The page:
Recently, President-elect Trump has expressed a desire to keep certain parts of the law that are particularly popular, including the prohibition from denying coverage due to pre-existing conditions and the ability for dependents to remain on their parent’s coverage until the age of 26. The impact of retaining these parts of the law while doing away with others, including the individual mandate, will be the topic of much research and discussion.
Are there misconceptions about the ACA that should be addressed ahead of major changes?
Reinhardt: One misperception is that Obamacare is all pervasive throughout our health system, which, as noted, it is not. Another misperception is that Obamacare has been inflationary. In fact, it added less than 4 percent to what we would have spent on health care even in the absence of the ACA. The premium hikes we see in Obamacare now (the premiums for 2017 relative to those for 2016) reflect three things: many (perhaps most) private insurers underpriced their policies, either by error or to gain market share, in the early years; government assistance to compensate for higher than anticipated risk (called risk corridors) were yanked by Congress; and within age bands, fewer healthy people enrolled than had been hoped for, leaving the insurance risk pools on the market place exchanges with sicker people who cost more to treat.
Howard: Unfortunately, there are many misconceptions about the ACA. To begin with, many people are likely going to realize as we begin any conversations about changes to the law that its full repeal would result in a loss of coverage for more than 20 million Americans who would not otherwise have had access to affordable coverage. It is for this reason that full repeal without a replacement plan may be politically untenable.
It is also important to note the prevailing narrative that the law is unpopular and that the election served as a referendum on it. In many ways, the law has become a scapegoat for the challenges of our health care system — most of which pre-date the ACA. The cost of care in the U.S. continues to rise at a rate consistently higher than inflation. These rising costs are reflected in both rising premiums, and in an increasing reliance on consumer financial contribution — especially in the form of deductibles. Premium increases like those we saw this year happened before the ACA, but Obamacare represented an easy target on which to pin blame.
Are there other approaches to improving the health care system that show promise?
Howard: Unfortunately, it is difficult for us to examine potential plans from the incoming administration at this time, largely because the approaches espoused during the campaign were not very fleshed out. However, I am hopeful that aspects of the ACA which have, in some instances, achieved bipartisan support, would be part of the future. As you may recall, the expansion of Medicaid under the ACA was implemented in several states with Republican governors, including Vice President-Elect Pence’s Indiana, Ohio, and New Jersey. Decisions to expand Medicaid in 31 states and the District of Columbia have been vital both in improving the health of those states’ populations and in improving the economics in those states.
The Medicare Access and CHIP Reauthorization Act (MACRA), the major Medicare legislation that passed last year with significant bipartisan support, promotes popular and important opportunities to increase the efficiency of our health system, continues the drive toward health information technology adoption, and incentivizes the health care system to help patients stay healthy.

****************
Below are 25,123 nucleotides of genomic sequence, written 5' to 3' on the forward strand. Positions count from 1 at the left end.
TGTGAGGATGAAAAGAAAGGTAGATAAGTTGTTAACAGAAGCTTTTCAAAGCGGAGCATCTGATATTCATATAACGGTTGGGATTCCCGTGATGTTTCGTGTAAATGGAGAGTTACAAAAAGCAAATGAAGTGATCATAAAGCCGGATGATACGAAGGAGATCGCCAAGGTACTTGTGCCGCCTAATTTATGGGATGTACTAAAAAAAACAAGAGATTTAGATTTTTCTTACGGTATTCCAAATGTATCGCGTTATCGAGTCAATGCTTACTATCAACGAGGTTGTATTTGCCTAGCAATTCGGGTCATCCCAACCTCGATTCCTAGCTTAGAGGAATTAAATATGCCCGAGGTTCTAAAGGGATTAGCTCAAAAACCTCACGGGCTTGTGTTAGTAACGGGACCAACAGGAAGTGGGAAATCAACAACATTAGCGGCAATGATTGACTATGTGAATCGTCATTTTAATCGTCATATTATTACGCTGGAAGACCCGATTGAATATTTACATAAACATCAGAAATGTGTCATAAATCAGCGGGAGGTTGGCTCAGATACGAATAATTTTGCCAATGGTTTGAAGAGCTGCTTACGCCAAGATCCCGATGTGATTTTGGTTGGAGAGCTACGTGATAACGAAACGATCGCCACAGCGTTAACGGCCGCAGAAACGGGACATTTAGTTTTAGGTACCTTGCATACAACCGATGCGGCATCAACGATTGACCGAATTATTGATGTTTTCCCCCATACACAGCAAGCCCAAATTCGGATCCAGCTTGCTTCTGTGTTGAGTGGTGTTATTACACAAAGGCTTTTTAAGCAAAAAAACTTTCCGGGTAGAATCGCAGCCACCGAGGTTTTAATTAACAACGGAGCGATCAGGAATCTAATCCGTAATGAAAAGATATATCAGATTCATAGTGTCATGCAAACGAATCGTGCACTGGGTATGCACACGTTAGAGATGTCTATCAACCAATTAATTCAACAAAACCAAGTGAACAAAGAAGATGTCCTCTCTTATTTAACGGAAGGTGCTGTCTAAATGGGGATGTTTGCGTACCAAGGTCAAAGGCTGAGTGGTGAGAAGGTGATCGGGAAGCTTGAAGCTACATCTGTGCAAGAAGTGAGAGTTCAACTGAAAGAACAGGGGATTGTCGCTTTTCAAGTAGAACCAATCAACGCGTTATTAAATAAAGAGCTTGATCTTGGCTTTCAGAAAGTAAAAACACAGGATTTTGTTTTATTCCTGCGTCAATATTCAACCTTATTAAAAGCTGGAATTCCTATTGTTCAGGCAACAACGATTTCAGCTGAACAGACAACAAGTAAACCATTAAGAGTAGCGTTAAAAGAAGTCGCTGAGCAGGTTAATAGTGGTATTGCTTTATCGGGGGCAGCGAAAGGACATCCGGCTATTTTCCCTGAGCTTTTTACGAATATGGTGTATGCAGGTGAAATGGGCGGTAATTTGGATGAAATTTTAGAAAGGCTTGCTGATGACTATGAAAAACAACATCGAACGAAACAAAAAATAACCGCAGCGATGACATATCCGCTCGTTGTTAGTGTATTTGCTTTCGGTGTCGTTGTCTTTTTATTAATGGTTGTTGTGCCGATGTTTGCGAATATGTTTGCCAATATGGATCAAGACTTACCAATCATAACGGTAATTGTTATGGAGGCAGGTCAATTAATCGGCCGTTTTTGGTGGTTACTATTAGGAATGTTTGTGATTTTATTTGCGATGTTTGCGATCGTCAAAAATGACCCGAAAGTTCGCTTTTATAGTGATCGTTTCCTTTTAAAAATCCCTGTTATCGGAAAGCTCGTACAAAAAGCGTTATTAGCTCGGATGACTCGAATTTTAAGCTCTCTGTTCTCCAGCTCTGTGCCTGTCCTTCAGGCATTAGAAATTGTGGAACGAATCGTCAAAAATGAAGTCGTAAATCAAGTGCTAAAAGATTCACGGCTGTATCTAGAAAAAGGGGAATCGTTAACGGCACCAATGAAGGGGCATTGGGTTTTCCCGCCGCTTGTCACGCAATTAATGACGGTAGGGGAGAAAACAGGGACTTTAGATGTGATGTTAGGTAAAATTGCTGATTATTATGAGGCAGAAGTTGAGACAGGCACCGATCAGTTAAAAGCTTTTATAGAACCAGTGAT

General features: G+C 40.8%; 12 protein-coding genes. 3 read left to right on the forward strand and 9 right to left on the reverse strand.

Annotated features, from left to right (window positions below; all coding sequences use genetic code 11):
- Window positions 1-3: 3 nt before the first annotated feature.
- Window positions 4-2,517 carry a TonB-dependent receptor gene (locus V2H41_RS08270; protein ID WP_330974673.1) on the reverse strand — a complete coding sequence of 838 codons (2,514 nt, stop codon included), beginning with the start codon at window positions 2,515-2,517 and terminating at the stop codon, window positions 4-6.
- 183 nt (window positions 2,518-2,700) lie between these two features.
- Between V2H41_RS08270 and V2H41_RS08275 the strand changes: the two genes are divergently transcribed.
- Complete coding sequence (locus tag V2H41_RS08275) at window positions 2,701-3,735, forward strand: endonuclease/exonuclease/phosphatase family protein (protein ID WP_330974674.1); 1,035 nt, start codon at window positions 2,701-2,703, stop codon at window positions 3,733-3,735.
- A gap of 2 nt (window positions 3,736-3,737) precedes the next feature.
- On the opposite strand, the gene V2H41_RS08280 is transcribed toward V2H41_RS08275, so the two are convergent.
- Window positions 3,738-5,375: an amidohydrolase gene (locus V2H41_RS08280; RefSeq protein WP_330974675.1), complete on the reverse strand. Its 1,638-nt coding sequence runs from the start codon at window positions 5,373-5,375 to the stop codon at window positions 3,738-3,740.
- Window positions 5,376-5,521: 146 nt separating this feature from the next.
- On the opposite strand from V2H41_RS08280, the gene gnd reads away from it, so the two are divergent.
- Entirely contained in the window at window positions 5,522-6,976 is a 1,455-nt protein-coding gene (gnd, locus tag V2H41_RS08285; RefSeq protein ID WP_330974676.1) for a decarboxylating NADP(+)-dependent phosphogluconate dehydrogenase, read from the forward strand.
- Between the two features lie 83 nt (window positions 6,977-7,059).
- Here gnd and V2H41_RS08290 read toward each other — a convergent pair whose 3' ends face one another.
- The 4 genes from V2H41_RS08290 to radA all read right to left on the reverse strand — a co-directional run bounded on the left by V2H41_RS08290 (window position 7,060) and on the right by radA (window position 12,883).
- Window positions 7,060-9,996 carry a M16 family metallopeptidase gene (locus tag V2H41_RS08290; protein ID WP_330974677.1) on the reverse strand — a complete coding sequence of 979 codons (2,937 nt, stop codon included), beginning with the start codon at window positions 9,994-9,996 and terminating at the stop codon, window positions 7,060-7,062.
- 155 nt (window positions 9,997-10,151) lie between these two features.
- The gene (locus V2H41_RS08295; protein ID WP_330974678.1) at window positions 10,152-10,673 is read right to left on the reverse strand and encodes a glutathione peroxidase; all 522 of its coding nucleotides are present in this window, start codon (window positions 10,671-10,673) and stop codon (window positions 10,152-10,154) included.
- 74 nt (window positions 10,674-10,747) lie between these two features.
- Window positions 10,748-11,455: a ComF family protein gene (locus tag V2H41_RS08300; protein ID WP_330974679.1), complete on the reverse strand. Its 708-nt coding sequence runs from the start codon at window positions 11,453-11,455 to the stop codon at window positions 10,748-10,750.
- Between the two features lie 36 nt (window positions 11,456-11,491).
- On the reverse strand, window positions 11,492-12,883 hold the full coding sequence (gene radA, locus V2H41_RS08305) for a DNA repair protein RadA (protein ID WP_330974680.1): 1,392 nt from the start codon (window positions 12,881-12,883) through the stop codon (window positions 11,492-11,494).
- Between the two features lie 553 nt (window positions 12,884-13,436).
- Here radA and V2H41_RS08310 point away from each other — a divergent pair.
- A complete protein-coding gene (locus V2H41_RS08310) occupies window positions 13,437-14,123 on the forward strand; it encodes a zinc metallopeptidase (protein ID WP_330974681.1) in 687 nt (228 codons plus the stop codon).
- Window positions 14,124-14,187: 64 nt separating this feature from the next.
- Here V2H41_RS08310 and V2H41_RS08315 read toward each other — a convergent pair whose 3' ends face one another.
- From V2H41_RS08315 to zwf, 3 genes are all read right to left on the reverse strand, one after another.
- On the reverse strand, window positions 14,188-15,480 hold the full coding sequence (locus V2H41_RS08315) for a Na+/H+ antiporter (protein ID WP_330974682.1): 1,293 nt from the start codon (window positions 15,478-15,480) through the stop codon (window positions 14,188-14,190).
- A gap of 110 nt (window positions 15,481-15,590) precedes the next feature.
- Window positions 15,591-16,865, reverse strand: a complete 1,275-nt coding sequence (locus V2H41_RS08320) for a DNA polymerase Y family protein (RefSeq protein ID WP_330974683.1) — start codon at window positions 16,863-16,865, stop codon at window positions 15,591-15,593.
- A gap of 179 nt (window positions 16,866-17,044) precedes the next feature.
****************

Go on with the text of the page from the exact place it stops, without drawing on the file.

Reinhardt: A major problem has been that the Republican opponents of the ACA have been very good at criticizing this or that feature of the ACA and thus defining it in the public’s mind, but they have not been able to agree on a concrete replacement proposal of their own, aside from enunciating sets of principles that cannot be costed out by the Congressional Budget Office nor would allow one to describe to families how they would fare under particular circumstances. Republicans have been like drunken lovers at a bar: big talk, little action.
More ambitious ideas, like Senator Sanders’ single-payer approach, are dead on arrival — as the recent initiative in Colorado has shown.
So the best Americans can hope for is muddling through inelegantly, as we always have. One would hate to be lower-income in that system. Our health care financing system will always remain a horrendous mess and a fountain for such dismay among the providers of health care as well as among patients. Americans will never have a health insurance system that does not confuse and anger people deeply, just as you cannot grow wheat at the North Pole. It’s a state of nature.
What are the lessons of the ACA that can help inform whatever comes next?
Reinhardt: For one, if such a bill is passed, the president has to lead personally in explaining the bill to the public in simple terms.
President Obama did not do that. He allowed the opposition to define the ACA in the public’s mind. We saw a similar, laid-back, hands-off approach when it came to opening the market place exchanges (www.healthcare.gov), and the entire edifice exploded.
Howard: The most important lessons are that there is a demand for affordable coverage, and it can benefit not only individuals, but also state budgets and the health care sector. Nowhere is this more evident than in the states that elected to expand Medicaid under the law. Many of these so called “expansion states” saw significant positive impact to their state budgets because of the expansion. Mental health and substance abuse services became part of the Medicaid benefit, freeing up state dollars to invest in prevention and community supports, economic development, and education.
Another critical lesson is that the health care system moves more like a massive cargo ship rather than a sports car. States were given four years to implement the ACA, and it was still arguably not enough time. Future changes must account for the time it takes to change direction, build new systems, set new policies, and inform consumers.